Elidio and I loaded up the canoe with my gear and his (his consisted of a
wooden pole with line tied to it, low tech but effective), while I also
brought along the bait. I had a few packs of hot dogs, blood sausages and
chicken hearts. I figured some if not all of them would be effective for
catfish or piranha. As the days went by, the chicken hearts began to smell
so bad, only the catfish would touch them. Like I said, if you don�t bring
it, it won�t be there.
We motored out to some remote section of the Javari River (the Amazon River
is actually one huge rivers that is fed by many others), and during the
rainy season (basically whenever it rains, but usually Sept to June) the
river rises about 40 feet in some places, higher in others. As we passed
along the riverbanks, and under the brush, I kept expecting to hear �Sampan
off port bow�Lance, get the gun on them, now!�, but never did.
We stopped on Lago Tortuga, or Tortoise Lake. Now a lake to you and me is
different than the lakes here. They are not self contained bodies of water,
but areas interconnected during the rainy season by the 40 foot leap in
depth of the river. So I cut up a chicken heart, tossed a couple to Elidio
so he could fish too. After a few minutes, I pulled up a catfish. It was a
spotted catfish, not like anything I got out of the Ocmulgee in Riverside
Park. A few more catfish came up, then I got my first piranha. A small
one, but with nasty teeth. I tossed him back. Had it been the dry season
when fishing is better, I would have hooked him under his spine on a bigger
hook and tossed him to the bottom so I could get a bigger fish.
After a few more strikes, but misses and a few mosquito bites, we changed
places, and finally returned to camp with four catfish. None was large, but
they were fish. We would try somewhere else after lunch.
When we returned, Carolina was back from her nature walk and talked about
the birds and flowers and stuff she had seen. We ate lunch which was a
chicken concoction of some sort and quite delicious. Also was salad, rice
beans and a hush puppy type thing that was nice and spicy.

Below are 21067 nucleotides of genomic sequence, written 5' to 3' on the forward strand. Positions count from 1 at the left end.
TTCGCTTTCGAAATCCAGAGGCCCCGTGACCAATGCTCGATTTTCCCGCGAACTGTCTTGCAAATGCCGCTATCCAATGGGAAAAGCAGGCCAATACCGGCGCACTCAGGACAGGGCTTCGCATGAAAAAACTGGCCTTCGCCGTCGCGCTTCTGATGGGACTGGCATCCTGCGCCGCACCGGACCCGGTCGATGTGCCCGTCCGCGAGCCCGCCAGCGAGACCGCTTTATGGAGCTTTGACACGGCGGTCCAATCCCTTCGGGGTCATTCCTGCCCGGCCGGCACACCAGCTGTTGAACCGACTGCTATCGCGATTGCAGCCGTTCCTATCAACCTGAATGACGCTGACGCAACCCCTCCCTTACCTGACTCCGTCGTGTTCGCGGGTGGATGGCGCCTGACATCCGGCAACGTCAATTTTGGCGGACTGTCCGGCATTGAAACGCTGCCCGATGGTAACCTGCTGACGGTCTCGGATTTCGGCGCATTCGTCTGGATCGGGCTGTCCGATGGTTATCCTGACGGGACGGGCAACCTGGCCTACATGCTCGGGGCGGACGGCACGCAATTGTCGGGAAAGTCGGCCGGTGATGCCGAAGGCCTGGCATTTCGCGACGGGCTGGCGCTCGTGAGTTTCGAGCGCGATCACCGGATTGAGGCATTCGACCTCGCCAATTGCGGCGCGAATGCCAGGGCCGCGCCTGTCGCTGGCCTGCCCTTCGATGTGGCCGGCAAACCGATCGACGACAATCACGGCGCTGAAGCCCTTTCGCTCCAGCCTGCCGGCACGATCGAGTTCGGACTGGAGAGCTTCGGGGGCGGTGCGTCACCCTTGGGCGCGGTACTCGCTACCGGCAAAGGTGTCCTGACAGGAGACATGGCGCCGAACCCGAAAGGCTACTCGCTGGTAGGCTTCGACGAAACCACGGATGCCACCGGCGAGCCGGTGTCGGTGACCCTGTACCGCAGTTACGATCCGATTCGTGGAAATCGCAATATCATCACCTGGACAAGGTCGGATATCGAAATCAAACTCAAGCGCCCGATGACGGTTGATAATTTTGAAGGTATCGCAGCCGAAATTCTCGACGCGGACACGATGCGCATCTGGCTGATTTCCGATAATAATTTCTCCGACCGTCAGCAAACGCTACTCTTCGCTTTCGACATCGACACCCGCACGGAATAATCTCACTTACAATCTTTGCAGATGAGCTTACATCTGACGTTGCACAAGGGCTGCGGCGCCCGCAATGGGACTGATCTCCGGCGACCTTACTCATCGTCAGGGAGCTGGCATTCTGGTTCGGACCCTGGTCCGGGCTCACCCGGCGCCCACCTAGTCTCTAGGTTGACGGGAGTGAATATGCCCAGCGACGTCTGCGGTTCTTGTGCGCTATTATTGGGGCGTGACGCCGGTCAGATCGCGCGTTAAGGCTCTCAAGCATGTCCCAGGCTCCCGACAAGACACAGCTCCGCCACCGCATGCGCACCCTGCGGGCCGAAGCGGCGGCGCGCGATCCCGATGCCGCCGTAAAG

The afternoon fishing trek found us in Lake San Antonio, with Carolina in
the boat. She had never fished, but said she wanted to try. She picked up
the technique pretty quick, but was not too successful. Elidio and I caught
a few fish, and one of the ones I got was a blue piranha, a keeper. His
teeth were bigger that then other one�s. Elidio caught an electric eel, and
beat it to death with his machete while holding onto the line, so he would
not get shocked. I suggested we use it as bait, but Elidio had never heard
of such a thing so felt it better to return it to the river. Who was I to
As the sun was setting, Carolina finally caught a piranha and was tickled
pink. About as pink as the dolphins we saw on the way home. We saw a few
pair jumping out of the water like synchronized swimmers, and then a black
dolphin her and there. The black dolphins are just like the regular old
dolphins, but the pink ones have a funny looking head. I got some pictures,
but from a distance, and you have to look heard to see the dolphins.
We headed back to the lodge, but it was dark. Elidio must have grown up on
the water, since he used sixth sense and landmarks that we could not see to
guide us exactly home. Were anything to have happened to him, we would
still be floating on the Amazon looking for the correct hole in the
vegetation to pass through. Shut up, Winston.
Dinner the second evening was more fish cooked in a sauce that was delish.
Many of you know that I am not much of a fish eater. Ironic since I love to
fish. But I tolerated it, since I figured there was nothing much I could do
about it�It was good and I even went for seconds. The meals were simple but
filling. Good fare for rustic campers.
Elidio promised to take me to a special lake, but we would have to walk
about one and a half hours to get there after going to the land area by boat
for half an hour. I wanted an Amazon trip and an Amazon trip I got.
I awoke at five o�clock thanks to the �What the f�� bird. I got my gear
ready and went to the refectory. Breakfast was some coffee and pancakes
fresh fruit, hot chocolate and juice. Then Elidio and I loaded up the boat
once again with gear and bait and headed to Canyon de Mora. Funny, I don�t
remember seeing any strawberries there. When I asked Elidio about this, he
laughed at my corny joke and said that the lake was named for a guy named
Mora, not the Spanish word for strawberry. We hopped into the boat, and
rode a bit, and stopped ashore next to another boat. I asked if other
people knew about this fishing hole. He said that it was probably hunters.
As we walked, Elidio noticed that I was walking fast. I explained that I
was not the average tourist, and was used to walking fast. I told him that
as a Peace Corps Volunteer in Africa (Mauritania would be a bit much) I was
known for my speed, and people in my village could not understand why I
walked so fast. Other people have noticed too, but not so politely. He
told me that the walk might only be forty-five minutes.
On our way, we walked by a pile of guts. Hanging in a tree was a hunk of
liver. Elidio looked around, and peered into a small pond behind us. After
moving a few leaves, he showed me the carcass of a bush pig. He said that
it was killed by the hunters. He said they probably used bow and arrows or
blowgun. I spotted a shotgun shell, and said, �They probably used this��